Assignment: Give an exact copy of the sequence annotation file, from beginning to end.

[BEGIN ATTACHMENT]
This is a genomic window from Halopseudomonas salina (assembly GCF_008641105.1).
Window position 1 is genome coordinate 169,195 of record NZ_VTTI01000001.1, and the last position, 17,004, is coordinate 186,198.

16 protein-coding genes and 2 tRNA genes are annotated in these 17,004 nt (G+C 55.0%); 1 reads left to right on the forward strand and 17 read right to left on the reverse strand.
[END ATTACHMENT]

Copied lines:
This is a genomic window from Halopseudomonas salina (assembly GCF_008641105.1).
Window position 1 is genome coordinate 169,195 of record NZ_VTTI01000001.1, and the last position, 17,004, is coordinate 186,198.

16 protein-coding genes and 2 tRNA genes are annotated in these 17,004 nt (G+C 55.0%); 1 reads left to right on the forward strand and 17 read right to left on the reverse strand.